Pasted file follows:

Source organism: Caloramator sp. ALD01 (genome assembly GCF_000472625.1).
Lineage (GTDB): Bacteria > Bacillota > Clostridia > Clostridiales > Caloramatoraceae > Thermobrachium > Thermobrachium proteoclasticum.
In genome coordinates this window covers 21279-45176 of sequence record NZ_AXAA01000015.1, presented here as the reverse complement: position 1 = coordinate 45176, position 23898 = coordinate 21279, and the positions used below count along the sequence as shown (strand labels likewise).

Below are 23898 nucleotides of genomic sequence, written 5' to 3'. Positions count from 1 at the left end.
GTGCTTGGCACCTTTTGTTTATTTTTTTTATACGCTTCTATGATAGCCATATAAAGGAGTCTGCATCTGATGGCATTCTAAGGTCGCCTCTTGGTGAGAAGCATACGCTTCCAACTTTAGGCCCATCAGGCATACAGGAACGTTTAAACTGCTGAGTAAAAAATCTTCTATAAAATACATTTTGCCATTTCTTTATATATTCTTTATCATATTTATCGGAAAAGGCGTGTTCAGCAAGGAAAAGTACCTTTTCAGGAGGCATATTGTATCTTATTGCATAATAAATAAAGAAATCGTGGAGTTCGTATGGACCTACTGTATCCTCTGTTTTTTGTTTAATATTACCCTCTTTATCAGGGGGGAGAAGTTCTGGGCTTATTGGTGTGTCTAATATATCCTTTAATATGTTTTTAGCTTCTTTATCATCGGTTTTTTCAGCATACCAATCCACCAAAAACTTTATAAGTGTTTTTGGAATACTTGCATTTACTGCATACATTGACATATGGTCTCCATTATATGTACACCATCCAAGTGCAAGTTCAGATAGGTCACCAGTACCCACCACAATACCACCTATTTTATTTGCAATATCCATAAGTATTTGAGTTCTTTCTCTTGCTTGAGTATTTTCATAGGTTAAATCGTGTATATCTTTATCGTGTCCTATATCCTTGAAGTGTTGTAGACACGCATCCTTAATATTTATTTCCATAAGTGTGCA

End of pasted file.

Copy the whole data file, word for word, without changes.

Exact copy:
Source organism: Caloramator sp. ALD01 (genome assembly GCF_000472625.1).
Lineage (GTDB): Bacteria > Bacillota > Clostridia > Clostridiales > Caloramatoraceae > Thermobrachium > Thermobrachium proteoclasticum.
In genome coordinates this window covers 21279-45176 of sequence record NZ_AXAA01000015.1, presented here as the reverse complement: position 1 = coordinate 45176, position 23898 = coordinate 21279, and the positions used below count along the sequence as shown (strand labels likewise).

Below are 23898 nucleotides of genomic sequence, written 5' to 3'. Positions count from 1 at the left end.
GTGCTTGGCACCTTTTGTTTATTTTTTTTATACGCTTCTATGATAGCCATATAAAGGAGTCTGCATCTGATGGCATTCTAAGGTCGCCTCTTGGTGAGAAGCATACGCTTCCAACTTTAGGCCCATCAGGCATACAGGAACGTTTAAACTGCTGAGTAAAAAATCTTCTATAAAATACATTTTGCCATTTCTTTATATATTCTTTATCATATTTATCGGAAAAGGCGTGTTCAGCAAGGAAAAGTACCTTTTCAGGAGGCATATTGTATCTTATTGCATAATAAATAAAGAAATCGTGGAGTTCGTATGGACCTACTGTATCCTCTGTTTTTTGTTTAATATTACCCTCTTTATCAGGGGGGAGAAGTTCTGGGCTTATTGGTGTGTCTAATATATCCTTTAATATGTTTTTAGCTTCTTTATCATCGGTTTTTTCAGCATACCAATCCACCAAAAACTTTATAAGTGTTTTTGGAATACTTGCATTTACTGCATACATTGACATATGGTCTCCATTATATGTACACCATCCAAGTGCAAGTTCAGATAGGTCACCAGTACCCACCACAATACCACCTATTTTATTTGCAATATCCATAAGTATTTGAGTTCTTTCTCTTGCTTGAGTATTTTCATAGGTTAAATCGTGTATATCTTTATCGTGTCCTATATCCTTGAAGTGTTGTAGACACGCATCCTTAATATTTATTTCCATAAGTGTGCA